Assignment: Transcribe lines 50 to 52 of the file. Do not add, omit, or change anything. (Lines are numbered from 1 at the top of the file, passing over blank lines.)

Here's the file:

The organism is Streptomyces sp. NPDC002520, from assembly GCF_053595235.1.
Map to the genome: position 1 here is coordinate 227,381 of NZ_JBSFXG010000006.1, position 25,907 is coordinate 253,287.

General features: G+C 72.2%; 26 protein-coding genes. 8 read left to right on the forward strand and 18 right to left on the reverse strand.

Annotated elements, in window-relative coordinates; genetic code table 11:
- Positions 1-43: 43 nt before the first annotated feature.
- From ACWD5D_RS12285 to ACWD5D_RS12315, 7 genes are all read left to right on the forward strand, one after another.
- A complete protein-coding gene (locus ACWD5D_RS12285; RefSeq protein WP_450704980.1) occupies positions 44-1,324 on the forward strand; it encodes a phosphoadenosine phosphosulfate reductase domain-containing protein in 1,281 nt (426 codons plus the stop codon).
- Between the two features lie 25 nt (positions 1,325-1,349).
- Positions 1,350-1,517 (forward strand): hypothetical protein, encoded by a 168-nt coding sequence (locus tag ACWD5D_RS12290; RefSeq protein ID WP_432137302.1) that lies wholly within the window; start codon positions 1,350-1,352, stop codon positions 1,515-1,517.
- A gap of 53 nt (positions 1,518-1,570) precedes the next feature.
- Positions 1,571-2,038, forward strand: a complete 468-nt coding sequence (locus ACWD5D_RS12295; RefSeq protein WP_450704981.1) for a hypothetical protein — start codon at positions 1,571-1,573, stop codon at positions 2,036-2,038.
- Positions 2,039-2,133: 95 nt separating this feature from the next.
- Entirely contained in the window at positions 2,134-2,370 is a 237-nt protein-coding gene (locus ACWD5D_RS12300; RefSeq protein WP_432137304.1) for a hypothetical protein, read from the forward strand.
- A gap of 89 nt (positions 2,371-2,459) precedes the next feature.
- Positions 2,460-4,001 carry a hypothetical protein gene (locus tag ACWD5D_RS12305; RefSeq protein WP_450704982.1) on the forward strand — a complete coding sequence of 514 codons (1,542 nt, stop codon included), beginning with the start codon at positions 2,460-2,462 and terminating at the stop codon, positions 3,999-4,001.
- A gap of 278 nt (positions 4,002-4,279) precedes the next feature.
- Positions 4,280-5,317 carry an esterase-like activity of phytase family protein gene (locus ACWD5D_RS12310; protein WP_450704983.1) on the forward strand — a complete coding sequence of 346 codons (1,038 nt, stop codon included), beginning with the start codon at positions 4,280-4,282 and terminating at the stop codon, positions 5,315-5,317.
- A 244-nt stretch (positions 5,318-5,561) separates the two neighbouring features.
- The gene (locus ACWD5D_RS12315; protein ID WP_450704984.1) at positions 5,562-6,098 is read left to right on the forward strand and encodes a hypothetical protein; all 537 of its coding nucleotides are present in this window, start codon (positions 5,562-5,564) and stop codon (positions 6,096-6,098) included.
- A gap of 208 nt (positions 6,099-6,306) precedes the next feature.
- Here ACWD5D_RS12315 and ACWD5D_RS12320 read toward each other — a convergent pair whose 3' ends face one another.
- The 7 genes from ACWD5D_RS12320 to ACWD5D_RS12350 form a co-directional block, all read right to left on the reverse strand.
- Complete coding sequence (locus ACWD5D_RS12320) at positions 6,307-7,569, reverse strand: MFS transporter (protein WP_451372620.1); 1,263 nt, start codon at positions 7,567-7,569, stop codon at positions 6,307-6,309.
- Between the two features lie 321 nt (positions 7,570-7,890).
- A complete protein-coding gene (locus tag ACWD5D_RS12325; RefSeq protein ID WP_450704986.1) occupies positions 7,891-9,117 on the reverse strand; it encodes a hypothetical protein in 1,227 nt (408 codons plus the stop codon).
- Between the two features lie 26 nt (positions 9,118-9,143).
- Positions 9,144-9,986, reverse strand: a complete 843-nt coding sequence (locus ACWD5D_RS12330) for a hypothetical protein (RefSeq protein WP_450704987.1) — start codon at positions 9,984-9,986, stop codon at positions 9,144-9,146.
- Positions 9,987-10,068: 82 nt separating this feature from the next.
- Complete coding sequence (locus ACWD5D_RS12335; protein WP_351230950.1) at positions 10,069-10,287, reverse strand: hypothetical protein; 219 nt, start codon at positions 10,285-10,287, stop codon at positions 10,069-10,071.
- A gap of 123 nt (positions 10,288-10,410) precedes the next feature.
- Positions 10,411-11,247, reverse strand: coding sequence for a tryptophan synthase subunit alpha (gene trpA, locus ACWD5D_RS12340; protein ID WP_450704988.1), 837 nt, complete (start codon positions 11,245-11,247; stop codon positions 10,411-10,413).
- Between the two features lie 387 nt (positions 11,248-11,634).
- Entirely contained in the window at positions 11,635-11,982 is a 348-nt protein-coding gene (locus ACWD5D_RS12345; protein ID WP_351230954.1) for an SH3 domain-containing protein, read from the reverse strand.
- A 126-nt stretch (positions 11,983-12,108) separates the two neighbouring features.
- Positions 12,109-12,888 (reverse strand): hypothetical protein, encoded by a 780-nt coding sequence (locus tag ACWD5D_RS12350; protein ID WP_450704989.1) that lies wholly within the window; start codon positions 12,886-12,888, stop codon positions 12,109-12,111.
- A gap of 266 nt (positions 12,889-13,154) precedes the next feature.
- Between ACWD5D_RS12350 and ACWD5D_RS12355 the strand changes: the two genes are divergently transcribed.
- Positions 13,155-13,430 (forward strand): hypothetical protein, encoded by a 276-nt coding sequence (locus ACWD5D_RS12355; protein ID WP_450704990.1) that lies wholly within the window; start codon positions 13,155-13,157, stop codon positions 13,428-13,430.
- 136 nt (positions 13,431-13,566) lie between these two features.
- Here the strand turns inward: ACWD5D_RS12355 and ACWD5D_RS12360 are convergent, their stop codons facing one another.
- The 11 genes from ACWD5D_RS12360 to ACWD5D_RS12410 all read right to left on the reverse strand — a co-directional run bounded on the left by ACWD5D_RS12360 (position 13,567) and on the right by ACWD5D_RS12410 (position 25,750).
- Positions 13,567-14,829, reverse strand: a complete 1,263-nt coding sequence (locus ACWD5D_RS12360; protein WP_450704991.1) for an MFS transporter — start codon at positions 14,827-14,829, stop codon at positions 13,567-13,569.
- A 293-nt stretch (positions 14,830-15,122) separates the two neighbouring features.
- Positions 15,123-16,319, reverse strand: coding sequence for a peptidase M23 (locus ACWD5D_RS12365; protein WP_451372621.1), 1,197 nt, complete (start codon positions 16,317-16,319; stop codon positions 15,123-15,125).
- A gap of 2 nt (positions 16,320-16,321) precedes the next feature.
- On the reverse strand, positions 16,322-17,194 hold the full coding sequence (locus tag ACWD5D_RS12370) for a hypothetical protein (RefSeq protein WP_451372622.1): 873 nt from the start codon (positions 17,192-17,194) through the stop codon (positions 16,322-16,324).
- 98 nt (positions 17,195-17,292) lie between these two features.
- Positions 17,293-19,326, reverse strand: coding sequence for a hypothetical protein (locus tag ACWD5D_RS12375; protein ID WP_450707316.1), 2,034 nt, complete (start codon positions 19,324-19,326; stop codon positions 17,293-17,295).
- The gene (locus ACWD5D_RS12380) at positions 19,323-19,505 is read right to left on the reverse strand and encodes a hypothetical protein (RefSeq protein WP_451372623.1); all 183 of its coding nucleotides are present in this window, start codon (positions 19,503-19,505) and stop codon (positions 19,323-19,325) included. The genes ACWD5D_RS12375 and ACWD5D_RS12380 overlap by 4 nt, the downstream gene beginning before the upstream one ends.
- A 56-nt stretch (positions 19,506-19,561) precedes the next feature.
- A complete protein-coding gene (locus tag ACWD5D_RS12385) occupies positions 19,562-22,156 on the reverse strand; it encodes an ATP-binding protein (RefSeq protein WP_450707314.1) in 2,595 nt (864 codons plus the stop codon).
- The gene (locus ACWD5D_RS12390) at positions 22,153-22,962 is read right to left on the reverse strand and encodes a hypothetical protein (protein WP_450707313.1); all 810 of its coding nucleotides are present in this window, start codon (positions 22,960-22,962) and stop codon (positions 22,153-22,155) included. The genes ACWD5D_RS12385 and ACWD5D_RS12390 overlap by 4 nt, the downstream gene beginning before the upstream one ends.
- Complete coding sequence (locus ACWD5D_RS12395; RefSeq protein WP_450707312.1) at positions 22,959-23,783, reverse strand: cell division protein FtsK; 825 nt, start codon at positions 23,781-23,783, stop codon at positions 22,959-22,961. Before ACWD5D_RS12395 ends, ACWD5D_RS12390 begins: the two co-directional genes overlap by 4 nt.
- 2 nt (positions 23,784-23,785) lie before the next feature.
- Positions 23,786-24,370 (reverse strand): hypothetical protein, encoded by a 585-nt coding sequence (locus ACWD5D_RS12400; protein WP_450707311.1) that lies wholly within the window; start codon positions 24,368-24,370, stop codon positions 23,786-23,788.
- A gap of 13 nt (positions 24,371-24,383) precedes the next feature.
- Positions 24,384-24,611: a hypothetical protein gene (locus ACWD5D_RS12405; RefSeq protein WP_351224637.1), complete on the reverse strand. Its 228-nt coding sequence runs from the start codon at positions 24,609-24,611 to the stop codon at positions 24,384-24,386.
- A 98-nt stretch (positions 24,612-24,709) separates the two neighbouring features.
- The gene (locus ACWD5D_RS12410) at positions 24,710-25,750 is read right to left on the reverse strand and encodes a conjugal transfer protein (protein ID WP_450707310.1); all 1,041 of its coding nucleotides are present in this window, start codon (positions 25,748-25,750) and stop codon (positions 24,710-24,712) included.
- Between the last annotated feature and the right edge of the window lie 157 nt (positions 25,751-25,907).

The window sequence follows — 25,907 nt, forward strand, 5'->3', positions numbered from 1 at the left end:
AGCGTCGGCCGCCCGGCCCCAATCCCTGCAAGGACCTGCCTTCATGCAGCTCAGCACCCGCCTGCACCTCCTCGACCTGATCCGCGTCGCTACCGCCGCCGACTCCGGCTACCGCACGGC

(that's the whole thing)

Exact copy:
- A 56-nt stretch (positions 19,506-19,561) precedes the next feature.
- A complete protein-coding gene (locus tag ACWD5D_RS12385) occupies positions 19,562-22,156 on the reverse strand; it encodes an ATP-binding protein (RefSeq protein WP_450707314.1) in 2,595 nt (864 codons plus the stop codon).
- The gene (locus ACWD5D_RS12390) at positions 22,153-22,962 is read right to left on the reverse strand and encodes a hypothetical protein (protein WP_450707313.1); all 810 of its coding nucleotides are present in this window, start codon (positions 22,960-22,962) and stop codon (positions 22,153-22,155) included. The genes ACWD5D_RS12385 and ACWD5D_RS12390 overlap by 4 nt, the downstream gene beginning before the upstream one ends.